Author: Quill Content
According to research from the Common Sense Advisory, 55% of global consumers will only buy products from websites that provide information in their own language. And in markets where English isn’t the lingua franca, the preference for websites in the mother-tongue increases to as much as 80%.
From providing local currency pricing to tailoring URLs, retailers are getting better at localising their websites - but Primary Content such as product and category descriptions, which sit at the penultimate point of the purchase journey, are where the real challenge lies. Here are some key tips for localising Primary Content for different markets.
In many ways, producing content for the UK, US and Australasian markets might seem like the easiest of localisation challenges, but the subtle regional variations can be a minefield. Take the simple example of summer shoes: what the British and Americans know as flip flops, the Australians refer to as thongs, and those from New Zealand, jandals. Spotting and correcting these inconsistencies - and doing keyword research to identify exactly what terminology people are using to search in each market - is crucial.
It’s also vital to understand how variations in grammar can affect readability across different languages. For example, while in the UK we might think ‘I’ve already done that’ is the correct sentence structure, it would sound jarring to American English speakers, who would naturally say “I already did that”. Working with native language speakers is the best way to ensure your content is grammatically on-point in each market.
Your brand is more than just a set of words that needs translating. It is a set of values and beliefs, and the best vehicle for communicating those is an authentic tone of voice, reflected consistently across every piece of content. How best to translate that tone of voice for different markets can vary; for example, while English loan words are often seen as trendy in Korea, they can be perceived as low-quality in Germany. The level of formality required may also differ from region to region. Decide how you want your brand to be seen, and then find the right ways to communicate that consistently across different markets.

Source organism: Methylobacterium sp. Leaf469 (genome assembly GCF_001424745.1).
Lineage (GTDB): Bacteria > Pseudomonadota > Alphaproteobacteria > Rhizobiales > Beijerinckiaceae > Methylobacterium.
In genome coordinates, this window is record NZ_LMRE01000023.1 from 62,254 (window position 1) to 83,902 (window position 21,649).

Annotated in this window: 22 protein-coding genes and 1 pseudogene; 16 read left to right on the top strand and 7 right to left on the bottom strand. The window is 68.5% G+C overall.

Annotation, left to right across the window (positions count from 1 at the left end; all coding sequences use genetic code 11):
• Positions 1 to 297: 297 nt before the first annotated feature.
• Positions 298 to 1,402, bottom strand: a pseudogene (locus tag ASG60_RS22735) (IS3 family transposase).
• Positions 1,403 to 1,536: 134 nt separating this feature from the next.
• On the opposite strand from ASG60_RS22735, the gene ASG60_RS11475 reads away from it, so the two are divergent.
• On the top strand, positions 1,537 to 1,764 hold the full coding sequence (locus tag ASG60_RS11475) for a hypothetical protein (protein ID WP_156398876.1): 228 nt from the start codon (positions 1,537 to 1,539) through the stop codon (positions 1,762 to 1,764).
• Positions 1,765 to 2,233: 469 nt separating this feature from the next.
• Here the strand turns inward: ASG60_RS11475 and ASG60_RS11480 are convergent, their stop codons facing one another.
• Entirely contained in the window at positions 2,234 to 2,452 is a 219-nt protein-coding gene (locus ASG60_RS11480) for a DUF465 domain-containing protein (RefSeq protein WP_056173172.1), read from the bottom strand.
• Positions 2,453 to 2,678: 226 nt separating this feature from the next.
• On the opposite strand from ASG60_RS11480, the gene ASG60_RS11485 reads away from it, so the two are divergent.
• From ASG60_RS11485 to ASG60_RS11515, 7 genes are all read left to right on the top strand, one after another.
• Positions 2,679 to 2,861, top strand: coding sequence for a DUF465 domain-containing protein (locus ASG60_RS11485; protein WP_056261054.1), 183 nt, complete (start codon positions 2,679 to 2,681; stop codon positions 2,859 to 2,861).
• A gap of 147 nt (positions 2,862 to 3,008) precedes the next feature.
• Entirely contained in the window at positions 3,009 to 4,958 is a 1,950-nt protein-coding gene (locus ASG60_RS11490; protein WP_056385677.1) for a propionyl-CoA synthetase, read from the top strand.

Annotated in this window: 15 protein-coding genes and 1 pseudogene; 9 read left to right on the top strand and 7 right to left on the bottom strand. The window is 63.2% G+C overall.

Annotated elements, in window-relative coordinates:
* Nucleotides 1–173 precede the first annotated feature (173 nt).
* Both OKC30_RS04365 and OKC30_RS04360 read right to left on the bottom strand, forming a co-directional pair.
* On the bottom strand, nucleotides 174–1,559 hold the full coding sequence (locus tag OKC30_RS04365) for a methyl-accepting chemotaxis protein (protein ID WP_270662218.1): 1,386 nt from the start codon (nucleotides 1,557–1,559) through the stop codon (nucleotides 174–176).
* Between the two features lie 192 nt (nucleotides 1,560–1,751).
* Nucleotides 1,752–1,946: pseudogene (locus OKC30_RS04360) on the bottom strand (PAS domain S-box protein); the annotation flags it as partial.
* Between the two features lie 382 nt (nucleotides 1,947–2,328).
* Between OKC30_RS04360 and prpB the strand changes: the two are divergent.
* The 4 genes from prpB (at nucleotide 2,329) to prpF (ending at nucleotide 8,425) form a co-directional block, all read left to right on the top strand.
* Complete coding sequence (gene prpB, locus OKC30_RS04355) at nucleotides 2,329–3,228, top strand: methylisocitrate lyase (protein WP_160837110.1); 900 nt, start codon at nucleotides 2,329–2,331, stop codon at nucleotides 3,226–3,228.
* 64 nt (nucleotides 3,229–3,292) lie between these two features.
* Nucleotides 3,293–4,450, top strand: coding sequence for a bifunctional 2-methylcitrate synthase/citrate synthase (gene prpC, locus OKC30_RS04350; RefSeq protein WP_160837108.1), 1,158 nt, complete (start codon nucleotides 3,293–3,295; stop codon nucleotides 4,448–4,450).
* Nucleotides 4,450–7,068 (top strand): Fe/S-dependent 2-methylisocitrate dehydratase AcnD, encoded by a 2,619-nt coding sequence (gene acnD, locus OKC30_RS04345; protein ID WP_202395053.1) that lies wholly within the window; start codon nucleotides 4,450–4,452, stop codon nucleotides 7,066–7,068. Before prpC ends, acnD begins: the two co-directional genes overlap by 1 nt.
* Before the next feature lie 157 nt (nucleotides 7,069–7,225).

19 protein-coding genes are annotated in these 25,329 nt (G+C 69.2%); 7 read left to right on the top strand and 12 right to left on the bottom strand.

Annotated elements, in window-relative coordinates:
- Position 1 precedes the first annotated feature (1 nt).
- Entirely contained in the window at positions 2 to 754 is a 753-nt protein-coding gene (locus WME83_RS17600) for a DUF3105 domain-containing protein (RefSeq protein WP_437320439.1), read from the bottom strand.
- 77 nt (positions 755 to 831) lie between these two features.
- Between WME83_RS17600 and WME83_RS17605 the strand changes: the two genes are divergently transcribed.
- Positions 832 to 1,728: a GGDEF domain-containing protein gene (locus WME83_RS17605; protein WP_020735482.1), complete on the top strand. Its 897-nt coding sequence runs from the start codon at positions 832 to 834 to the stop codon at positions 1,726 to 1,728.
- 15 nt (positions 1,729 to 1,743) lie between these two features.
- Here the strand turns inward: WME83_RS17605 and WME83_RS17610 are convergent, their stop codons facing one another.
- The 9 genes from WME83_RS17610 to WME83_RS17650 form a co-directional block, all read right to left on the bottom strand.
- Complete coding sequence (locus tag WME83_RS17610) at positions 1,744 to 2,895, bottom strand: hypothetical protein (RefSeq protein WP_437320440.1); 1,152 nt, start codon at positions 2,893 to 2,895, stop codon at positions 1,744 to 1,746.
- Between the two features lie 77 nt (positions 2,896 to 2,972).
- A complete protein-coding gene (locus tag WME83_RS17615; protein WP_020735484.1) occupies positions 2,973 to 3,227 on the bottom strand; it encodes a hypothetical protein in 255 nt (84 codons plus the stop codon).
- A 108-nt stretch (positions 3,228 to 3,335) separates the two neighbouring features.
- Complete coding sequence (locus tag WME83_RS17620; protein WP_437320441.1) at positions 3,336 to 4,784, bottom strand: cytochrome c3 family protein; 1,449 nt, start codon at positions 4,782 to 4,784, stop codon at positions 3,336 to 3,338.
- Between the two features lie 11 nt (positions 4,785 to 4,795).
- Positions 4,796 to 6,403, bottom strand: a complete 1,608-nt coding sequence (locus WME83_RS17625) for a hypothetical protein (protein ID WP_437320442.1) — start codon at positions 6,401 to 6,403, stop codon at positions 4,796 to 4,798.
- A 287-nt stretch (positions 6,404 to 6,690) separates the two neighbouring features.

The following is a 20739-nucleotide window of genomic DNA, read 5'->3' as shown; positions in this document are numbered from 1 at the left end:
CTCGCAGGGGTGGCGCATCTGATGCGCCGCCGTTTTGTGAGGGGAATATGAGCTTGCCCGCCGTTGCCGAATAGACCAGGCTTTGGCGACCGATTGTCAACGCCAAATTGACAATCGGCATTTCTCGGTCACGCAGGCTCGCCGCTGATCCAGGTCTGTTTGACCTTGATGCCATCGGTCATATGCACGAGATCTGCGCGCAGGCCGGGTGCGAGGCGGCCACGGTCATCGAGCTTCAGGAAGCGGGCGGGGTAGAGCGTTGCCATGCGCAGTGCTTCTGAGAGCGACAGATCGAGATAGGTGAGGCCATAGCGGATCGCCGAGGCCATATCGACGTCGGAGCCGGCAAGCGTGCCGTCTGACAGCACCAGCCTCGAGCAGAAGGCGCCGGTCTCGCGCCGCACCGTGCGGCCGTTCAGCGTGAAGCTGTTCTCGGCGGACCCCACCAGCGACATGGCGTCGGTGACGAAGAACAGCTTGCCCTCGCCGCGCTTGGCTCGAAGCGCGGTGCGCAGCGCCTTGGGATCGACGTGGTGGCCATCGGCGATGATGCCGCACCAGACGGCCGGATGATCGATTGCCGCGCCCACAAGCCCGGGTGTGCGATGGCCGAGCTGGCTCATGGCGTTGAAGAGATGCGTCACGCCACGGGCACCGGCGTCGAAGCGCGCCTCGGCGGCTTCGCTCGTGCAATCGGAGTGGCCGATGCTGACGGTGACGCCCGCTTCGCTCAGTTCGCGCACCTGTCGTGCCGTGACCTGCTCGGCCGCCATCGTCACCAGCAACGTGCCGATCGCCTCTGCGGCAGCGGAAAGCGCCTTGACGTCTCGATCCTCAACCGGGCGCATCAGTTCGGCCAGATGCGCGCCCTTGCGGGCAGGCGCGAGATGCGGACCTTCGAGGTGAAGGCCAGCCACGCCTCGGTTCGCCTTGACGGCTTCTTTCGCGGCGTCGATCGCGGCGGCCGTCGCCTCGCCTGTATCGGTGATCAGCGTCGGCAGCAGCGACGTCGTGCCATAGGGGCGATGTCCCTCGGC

Whether we use humour, alliteration or lyrical turns of phrase, we all like to brighten up Primary Content, which is typically perceived as functional and un-sexy. However, sometimes we might use throwaway idioms that are perfectly understood in one region, but mean very something very different in another. For example, whilst in the UK we might say something like “button up your blazer” to describe how to wear an item of clothing, directly translated into Brazilian, ‘Abotoar o paletó’ actually means to die. So, to avoid comical (or even damaging) misunderstandings, it’s important to ensure that content isn’t being translated word for word, but rather localised using local expressions.
This may seem like an obvious one, but identifying differences in language can be a challenge for many brands. There are many countries with significant variations from region to region: not only in terms of the spoken word, as with Flemish and French in Belgium, but also the writing system itself, for example in the case of traditional and simplified Chinese. In situations where the right translation can be very subjective, it often takes time to establish confidence that writers and editors are all working to the same variations. Establishing a detailed brief and working consistently with the same team can provide a level of comfort here.
With 56% of consumers telling the European Commission that the ability to find information is more important even than price, the question is no longer whether retailers should be localising content, but how to do it across multiple markets, efficiently and effectively.
To learn more about the differences in cross-border eCommerce from country to country, take a look at our Cross-Border Country Trading Passport Guides.